Another question is, you said:
—>rather from its own supply with the ground from the servo linked to the Arduino ground.
This is why I hesitated to connect servo to other supply. I read your line in a book but don’t quite understand it.
I have attached my board, could you please check my comment in there is correct way of connecting the breadboard for servo power? Many thanks in advance.

Hi, Afremont, I need your knowledge transfer. I actually do not understand what the "current" relationship to power supply etc (I am a software engineer not electric person. I'm shamed I forgot all the physics I learned in high school :blush:) So you said -->That servo uses a lot of current. At 4.8V it needs 800mA at no load when running, 200mA idle. Could you please explain to me how to understand this part--how to get 800MA? I connect this servo to arduino board's 5v slot, do you mean that slot does not have enough power to run this servo? If so, why does it just turn randomly (back and forth)? I see that no matter what I put in loop, the servo does NOT perform anything accordingly. So this is maybe due to power is not enough.

The power hungry servo cannot draw from the Arduino. You must have an independent supply. I see 4 servos up to 800ma each. Even 1 servo may toast the poor little arduino. 4 means smoke city. So yes use the 4 AA battery pack with common ground. Ultimately you would need LiPo's or NiMH for reasonable use.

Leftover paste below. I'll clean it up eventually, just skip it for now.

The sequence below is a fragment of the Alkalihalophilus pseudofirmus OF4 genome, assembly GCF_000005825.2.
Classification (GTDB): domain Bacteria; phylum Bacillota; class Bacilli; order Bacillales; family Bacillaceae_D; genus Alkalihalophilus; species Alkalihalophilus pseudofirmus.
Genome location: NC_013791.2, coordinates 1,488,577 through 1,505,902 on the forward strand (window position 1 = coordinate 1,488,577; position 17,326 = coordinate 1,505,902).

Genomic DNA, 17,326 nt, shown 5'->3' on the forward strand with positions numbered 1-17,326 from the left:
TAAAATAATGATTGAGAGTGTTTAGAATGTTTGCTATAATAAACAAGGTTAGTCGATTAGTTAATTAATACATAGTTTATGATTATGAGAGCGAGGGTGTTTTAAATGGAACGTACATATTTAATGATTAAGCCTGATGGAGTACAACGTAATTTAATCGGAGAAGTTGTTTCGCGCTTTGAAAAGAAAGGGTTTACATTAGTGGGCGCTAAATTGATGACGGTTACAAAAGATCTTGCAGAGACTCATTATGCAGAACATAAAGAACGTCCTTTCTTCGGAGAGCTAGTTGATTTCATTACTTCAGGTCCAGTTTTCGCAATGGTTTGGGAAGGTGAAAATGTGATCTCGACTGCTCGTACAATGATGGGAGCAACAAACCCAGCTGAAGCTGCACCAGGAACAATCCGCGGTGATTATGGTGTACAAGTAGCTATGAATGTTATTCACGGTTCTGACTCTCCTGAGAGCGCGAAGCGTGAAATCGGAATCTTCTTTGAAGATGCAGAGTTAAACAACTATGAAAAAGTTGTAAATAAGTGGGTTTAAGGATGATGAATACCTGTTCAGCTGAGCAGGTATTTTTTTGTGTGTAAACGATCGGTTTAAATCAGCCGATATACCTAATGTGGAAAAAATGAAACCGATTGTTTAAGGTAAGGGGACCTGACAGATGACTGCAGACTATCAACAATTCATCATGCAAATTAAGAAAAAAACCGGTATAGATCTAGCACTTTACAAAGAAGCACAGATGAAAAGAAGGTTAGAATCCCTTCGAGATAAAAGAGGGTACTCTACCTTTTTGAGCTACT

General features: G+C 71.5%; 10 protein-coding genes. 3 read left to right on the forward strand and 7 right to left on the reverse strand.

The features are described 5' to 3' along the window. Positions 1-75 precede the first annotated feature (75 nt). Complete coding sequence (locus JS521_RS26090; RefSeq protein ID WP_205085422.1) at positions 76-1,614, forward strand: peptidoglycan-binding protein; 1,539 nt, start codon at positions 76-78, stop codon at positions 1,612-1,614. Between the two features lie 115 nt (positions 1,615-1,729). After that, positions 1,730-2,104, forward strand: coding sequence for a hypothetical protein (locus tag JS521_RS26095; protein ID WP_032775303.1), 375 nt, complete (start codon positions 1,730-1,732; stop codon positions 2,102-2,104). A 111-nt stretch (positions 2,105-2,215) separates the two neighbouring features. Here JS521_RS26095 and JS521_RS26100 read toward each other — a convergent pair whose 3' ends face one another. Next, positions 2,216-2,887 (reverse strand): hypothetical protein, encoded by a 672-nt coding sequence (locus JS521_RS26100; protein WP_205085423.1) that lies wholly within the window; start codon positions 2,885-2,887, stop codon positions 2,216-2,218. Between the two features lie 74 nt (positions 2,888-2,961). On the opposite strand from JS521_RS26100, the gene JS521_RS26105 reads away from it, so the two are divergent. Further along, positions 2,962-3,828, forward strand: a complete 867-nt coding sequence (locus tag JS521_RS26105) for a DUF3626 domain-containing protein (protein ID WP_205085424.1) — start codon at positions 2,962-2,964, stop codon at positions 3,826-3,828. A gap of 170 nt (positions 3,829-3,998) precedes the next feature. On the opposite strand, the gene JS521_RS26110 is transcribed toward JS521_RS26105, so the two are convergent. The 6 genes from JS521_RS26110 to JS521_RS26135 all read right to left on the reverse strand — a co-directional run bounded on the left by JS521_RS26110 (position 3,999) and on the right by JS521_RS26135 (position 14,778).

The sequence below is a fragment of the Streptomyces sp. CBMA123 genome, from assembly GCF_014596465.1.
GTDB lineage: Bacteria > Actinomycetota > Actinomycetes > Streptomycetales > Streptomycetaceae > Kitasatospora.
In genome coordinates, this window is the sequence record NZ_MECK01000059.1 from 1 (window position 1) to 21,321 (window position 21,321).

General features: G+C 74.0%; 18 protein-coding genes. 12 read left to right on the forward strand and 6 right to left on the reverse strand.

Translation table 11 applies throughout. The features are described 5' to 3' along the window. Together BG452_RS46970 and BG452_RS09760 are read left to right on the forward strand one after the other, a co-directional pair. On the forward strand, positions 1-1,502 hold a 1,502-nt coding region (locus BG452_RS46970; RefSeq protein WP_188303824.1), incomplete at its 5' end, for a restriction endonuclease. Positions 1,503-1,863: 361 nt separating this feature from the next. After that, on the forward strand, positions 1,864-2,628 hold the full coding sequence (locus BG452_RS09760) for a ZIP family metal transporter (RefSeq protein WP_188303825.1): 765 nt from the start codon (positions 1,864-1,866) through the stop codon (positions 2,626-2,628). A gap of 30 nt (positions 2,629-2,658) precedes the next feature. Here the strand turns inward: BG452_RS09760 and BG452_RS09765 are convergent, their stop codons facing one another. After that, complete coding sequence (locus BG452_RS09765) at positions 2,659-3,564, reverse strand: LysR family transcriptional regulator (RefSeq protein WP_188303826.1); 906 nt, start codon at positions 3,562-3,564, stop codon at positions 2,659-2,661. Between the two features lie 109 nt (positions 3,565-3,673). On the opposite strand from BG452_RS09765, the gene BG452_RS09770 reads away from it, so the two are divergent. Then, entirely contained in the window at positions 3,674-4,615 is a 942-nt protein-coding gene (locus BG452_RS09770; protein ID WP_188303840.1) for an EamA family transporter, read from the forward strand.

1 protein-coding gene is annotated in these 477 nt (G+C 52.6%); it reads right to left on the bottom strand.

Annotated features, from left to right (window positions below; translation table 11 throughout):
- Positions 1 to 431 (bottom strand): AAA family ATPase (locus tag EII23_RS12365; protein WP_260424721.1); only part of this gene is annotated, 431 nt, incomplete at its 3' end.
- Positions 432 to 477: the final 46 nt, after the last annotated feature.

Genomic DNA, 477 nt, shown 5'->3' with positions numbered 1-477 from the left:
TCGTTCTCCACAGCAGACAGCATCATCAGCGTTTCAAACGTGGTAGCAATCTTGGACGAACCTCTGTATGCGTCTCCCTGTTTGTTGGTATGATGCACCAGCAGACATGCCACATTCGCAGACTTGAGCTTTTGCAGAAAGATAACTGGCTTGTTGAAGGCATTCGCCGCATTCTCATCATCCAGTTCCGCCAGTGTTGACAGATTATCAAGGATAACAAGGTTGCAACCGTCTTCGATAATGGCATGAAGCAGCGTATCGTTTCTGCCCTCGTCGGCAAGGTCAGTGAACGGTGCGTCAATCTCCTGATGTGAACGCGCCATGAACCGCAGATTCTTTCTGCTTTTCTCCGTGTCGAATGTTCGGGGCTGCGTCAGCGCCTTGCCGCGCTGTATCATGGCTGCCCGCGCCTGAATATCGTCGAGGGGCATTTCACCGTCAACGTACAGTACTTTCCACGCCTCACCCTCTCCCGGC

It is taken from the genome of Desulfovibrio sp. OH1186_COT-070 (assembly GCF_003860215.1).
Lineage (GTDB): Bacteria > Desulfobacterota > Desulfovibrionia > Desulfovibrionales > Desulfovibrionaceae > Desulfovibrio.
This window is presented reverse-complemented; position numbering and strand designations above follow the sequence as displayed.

What does your robot do?

The voltage regulator on the board cannot supply that much "current". The "voltage" is no problem, but there is simply not enough current available. Therefore, the regulator begins to "fold back" (reduce the output voltage) at some point the voltage drops enough that the chip browns out and goes into reset until the voltage comes back. I suspect this is happening rapidly and is responsible for the weird movements of your servo.

If you're just going to run one, then a 4-cell AA pack should do fine. If you want to run several, then you should look into a 6V lead acid battery.

charboing:
—>rather from its own supply with the ground from the servo linked to the Arduino ground.
This is why I hesitated to connect servo to other supply. I read your line in a book but don’t quite understand it.
I have attached my board, could you please check my comment in there is correct way of connecting the breadboard for servo power? Many thanks in advance.

I connect this servo to arduino board’s 5v slot, do you mean that slot does not have enough power to run this servo? If so, why does it just turn randomly (back and forth)?

Ok, so it seems you have connected the servo to the Arduino for power… all sorts of weird behaviour seems to happen when that’s how servos are hooked up. And of course it may damage the Arduino…

Have a look at the pic I’ve attached… note that the Arduino is powered in whatever way suits you, the servo has its own power, and the servo ground is connected to the Arduino ground. Yellow to Arduino i/o pin, of course.